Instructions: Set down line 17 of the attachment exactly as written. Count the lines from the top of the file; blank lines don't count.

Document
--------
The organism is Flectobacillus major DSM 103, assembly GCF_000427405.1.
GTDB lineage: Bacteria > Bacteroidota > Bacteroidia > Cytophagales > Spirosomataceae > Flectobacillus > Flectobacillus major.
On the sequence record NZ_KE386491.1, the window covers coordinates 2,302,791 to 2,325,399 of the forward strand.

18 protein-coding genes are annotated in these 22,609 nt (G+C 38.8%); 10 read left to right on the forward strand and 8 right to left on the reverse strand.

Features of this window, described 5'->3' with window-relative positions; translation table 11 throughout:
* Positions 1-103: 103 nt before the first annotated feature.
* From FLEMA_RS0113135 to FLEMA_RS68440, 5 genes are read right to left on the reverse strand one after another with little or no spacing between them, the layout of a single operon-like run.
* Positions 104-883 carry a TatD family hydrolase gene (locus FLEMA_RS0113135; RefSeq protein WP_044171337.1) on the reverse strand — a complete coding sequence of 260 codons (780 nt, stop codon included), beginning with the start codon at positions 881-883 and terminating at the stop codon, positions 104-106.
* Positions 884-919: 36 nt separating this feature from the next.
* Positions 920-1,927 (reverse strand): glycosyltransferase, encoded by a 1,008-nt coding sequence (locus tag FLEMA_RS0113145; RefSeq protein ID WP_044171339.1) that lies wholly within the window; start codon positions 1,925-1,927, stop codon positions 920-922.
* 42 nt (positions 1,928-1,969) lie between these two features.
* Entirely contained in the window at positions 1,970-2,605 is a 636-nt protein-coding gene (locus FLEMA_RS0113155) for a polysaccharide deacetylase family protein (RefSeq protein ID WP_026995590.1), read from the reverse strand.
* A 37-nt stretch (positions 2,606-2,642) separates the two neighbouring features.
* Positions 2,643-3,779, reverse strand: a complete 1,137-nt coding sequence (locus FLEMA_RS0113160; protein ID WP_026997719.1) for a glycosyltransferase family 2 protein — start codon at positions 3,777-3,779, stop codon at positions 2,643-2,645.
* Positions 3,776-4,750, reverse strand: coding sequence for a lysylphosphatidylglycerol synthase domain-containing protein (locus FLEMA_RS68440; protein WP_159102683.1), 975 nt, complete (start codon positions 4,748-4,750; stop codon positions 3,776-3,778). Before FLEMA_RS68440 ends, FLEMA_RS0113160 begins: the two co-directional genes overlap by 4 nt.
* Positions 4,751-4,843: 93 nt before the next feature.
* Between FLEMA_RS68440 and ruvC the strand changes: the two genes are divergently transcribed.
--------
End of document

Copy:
* Between FLEMA_RS68440 and ruvC the strand changes: the two genes are divergently transcribed.